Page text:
By B.L. Hill
Lighting your subject is, obviously, very important for the successful capture of the “perfect” image. The type and intensity of the light can dramatically change the mood of the photograph. Sometimes the effect is not obvious until the picture is developed. Even with the digital camera, although you can see an image immediately, the size of the view screen makes it difficult to notice some of the differences.
The best way to learn how light affects the final image is to experiment – ah the joy of the digital camera – you don’t have to wait to get the film developed to see the results! Try taking pictures with and without the flash. Try using alternate sources of light. Try using settings other than the camera default settings.1. Taking pictures with/without a flash
Many cameras have an automatic flash setting that I find most people used 99% of the time. This may not always get you the result you want. For example, on a very bright day your flash will not fire as your camera senses enough light. However, you may find that the shadows cast are very strong and detract from the photo. Most digital cameras today have a setting called “fill flash”. You can use this setting to “fill” in the shadows created by the strong sunlight.
The opposite of this is to not use the flash when the camera wants to use it. Each year at Halloween I love to carve pumpkins. I try to create a new design every year and take photos of them. I take them out to the front step (in the dark), light the candles and position my self so that the flame is hidden behind the design but the light comes shining through. If I were to use a flash, all I would see would be an orange pumpkin with stuff carved out – not what I want. If I turn off the flash, I can then take a great photo that shows the design as glowing against the dark pumpkin.
2. Alternate source of additional light (other than your flash)
Instead of using the flash to illuminate your subject, try reflected light. Aluminum foil is a great reflector of light and is cheap, lightweight and easy to carry. During a walk in the woods, I found a small group of delicate pink flowers growing on a moss-covered stump. There was no direct light on the flowers and a flash would have completely washed out the colour. I used my trusty piece of aluminum foil to reflect the light falling to the ground a few feet away towards the flowers. You can adjust the amount of light by moving or crumpling the foil.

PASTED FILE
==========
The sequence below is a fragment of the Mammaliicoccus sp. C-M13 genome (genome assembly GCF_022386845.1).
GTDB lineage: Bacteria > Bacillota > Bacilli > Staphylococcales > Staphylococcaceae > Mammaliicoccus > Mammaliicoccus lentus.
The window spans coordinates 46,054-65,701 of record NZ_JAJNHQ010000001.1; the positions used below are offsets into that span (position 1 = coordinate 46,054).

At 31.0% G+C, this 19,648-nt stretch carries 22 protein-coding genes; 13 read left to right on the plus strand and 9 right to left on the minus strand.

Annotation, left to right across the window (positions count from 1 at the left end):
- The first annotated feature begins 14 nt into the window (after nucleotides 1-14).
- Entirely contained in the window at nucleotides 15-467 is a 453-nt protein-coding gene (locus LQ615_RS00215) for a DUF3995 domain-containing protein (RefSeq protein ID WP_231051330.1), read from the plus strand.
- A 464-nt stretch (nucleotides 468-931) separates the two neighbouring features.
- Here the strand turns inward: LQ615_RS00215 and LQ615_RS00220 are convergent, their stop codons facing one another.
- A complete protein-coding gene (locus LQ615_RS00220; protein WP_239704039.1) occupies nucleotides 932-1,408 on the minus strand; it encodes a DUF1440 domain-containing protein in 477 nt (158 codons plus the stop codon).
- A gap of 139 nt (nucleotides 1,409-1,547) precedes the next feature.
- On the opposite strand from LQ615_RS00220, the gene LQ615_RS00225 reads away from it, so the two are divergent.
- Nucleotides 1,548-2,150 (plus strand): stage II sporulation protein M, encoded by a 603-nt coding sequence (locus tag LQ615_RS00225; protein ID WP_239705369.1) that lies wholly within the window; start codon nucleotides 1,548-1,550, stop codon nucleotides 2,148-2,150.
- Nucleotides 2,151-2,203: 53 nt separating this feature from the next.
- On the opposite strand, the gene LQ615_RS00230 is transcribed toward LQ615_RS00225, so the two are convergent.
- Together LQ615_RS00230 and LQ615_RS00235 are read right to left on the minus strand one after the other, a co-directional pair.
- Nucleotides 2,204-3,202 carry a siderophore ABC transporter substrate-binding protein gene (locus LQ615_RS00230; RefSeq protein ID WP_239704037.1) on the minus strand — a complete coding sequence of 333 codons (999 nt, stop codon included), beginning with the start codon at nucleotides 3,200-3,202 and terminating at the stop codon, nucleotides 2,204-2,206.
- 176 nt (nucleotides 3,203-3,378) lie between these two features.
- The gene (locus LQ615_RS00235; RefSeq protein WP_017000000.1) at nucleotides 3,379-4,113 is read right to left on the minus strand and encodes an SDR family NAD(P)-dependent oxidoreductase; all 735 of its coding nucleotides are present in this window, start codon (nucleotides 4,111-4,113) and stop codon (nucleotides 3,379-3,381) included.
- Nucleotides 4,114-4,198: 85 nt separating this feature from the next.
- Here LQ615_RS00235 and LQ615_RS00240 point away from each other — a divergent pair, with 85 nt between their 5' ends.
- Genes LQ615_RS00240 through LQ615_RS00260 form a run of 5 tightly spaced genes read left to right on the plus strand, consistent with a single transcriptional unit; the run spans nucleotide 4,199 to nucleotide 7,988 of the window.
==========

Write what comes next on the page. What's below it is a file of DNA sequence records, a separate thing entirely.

3. Different settings
The default settings are not always the best. If you are taking a photo of people with dark skin (not a portrait but a photo including most if not all the body) and you use the automatic settings, you may find that there is little detail in their faces. Opening the shutter by one f-stop (maybe more if they are really dark) should give you the light you need to show their faces. On the other hand, let’s say you have a scene where you have some brightly colored leaves against a dark background. If there is a fair amount of the dark background showing, using the automatic settings will most likely overexpose the leaves, losing the vibrancy of the colour. In this instance, closing the shutter by one f-stop (or so) will bring capture the bright colours. Remember that your light meter sets your camera to give you a “mid-gray” exposure. If your subject and background are quite different in value, then the default settings are probably not going to give you the best results.
For your experiments to have lasting value, record them. I carry a small coil notebook that I can use to note anything different I do. Some of the things I note include:
Identify your photos – In addition to numbering them, for the first photo of a group of experiments, I describe it so I will know which one it is when I get around to looking at them. For me, this is the most reliable way to know to which photos my notes belong as the camera date is usually set off and I may take photos for days before downloading.
Note the ambient light conditions – indicate the type of light (direct sunlight, full shade, light overcast, 60 watt bulb etc) and the direction of the light in relation to your subject (from right to left, front to back, etc). If you have an SLR camera, note any variations in f-stop or shutter speed you make from those derived from using your light meter.
When you have developed your photos (or downloaded them) look at the results and draw your conclusions about what worked and did not, what effects you liked and what you did not. Think about what you were trying to capture in the photo and whether the lighting you used enhanced or detracted from it.
Use your imagination and try these techniques – you have nothing to loose and you may just have more fun with your camera!
About the author
B.L Hill has been taking photographs for over forty years using a variety of equipment and media. For more articles and some great ebooks visit the Photography Tips website.
This article was found at WellWisher.org.